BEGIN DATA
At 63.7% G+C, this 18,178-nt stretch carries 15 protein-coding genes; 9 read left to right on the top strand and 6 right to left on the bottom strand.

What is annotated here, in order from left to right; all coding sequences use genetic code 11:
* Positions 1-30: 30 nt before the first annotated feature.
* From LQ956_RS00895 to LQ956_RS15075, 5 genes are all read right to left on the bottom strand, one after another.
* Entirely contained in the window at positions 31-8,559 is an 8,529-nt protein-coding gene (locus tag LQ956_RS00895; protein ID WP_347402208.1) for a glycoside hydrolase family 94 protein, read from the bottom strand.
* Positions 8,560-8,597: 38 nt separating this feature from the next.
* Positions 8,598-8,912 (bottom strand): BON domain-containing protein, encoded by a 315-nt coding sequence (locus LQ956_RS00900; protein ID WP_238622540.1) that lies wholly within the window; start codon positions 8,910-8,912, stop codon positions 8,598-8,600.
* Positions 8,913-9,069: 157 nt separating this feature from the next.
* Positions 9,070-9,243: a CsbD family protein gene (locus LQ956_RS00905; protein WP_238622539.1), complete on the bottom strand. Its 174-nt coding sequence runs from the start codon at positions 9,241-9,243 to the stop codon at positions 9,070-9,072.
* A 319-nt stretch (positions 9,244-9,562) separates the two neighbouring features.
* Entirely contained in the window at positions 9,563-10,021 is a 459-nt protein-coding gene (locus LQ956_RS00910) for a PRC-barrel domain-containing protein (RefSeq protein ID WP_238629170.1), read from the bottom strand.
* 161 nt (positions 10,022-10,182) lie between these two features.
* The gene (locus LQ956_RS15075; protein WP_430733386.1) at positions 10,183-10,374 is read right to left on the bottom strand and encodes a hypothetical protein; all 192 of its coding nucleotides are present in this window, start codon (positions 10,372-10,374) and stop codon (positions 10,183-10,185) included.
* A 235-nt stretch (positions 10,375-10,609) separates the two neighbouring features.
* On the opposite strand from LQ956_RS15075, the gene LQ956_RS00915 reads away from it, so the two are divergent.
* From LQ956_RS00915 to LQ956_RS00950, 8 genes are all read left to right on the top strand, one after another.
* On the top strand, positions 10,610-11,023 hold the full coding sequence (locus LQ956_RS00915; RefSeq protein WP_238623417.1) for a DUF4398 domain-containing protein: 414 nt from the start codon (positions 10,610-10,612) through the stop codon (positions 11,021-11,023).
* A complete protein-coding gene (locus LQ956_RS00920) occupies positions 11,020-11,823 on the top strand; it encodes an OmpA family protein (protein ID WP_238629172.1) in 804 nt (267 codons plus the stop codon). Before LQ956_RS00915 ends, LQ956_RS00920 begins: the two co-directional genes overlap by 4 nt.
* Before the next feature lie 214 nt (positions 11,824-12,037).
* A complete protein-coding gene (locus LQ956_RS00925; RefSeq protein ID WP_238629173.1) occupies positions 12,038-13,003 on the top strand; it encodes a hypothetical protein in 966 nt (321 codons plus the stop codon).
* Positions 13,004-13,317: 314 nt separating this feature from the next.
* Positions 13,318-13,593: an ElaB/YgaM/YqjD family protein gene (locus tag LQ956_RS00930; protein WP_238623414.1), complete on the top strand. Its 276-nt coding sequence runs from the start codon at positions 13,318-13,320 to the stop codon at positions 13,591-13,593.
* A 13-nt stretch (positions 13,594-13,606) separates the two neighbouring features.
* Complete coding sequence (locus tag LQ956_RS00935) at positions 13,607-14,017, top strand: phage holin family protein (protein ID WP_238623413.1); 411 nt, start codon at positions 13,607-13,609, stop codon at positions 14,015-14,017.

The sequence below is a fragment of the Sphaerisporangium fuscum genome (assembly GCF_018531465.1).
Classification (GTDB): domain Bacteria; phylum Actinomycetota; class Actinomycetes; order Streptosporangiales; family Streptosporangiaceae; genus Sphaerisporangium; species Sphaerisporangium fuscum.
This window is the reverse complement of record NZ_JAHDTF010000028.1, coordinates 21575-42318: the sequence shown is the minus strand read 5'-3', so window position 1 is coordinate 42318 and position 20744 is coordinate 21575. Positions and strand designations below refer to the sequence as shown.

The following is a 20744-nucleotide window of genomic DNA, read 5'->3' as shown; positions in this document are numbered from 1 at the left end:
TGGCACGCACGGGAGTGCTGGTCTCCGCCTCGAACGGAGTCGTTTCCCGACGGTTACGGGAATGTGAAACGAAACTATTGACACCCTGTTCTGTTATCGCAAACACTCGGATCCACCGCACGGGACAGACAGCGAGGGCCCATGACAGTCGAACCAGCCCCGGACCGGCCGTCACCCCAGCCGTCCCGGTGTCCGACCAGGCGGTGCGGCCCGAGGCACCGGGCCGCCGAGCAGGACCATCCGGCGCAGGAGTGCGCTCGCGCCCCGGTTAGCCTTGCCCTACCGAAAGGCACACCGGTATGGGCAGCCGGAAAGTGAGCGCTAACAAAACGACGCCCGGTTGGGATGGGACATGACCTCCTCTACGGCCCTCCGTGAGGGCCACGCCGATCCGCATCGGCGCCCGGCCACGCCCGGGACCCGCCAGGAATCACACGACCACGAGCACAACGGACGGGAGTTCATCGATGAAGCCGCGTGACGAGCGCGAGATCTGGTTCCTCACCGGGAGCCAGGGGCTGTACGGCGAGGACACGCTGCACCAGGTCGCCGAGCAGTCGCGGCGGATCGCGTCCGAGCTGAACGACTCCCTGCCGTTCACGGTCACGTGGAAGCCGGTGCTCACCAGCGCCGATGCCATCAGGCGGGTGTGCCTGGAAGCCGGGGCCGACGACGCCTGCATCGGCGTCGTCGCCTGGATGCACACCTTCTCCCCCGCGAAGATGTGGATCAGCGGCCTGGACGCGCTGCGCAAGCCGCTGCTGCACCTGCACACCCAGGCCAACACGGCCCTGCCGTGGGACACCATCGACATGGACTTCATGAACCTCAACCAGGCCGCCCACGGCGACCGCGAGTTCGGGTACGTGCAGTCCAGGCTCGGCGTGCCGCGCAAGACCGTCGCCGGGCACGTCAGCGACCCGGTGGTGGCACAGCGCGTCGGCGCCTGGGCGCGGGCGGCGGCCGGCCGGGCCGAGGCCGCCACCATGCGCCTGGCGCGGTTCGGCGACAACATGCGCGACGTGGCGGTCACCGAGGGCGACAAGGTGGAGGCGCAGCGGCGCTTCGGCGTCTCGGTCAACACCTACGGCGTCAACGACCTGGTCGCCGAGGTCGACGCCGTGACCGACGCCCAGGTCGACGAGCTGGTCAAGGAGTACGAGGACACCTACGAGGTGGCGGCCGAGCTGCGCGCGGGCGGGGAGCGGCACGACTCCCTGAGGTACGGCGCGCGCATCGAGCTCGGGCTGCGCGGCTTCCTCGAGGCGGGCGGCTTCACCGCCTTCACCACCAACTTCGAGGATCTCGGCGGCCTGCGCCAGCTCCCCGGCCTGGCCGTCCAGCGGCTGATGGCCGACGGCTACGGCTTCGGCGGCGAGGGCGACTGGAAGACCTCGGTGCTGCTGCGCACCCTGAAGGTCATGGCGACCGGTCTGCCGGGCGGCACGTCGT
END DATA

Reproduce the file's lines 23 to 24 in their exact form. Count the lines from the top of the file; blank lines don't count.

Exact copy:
* A 13-nt stretch (positions 13,594-13,606) separates the two neighbouring features.
* Complete coding sequence (locus tag LQ956_RS00935) at positions 13,607-14,017, top strand: phage holin family protein (protein ID WP_238623413.1); 411 nt, start codon at positions 13,607-13,609, stop codon at positions 14,015-14,017.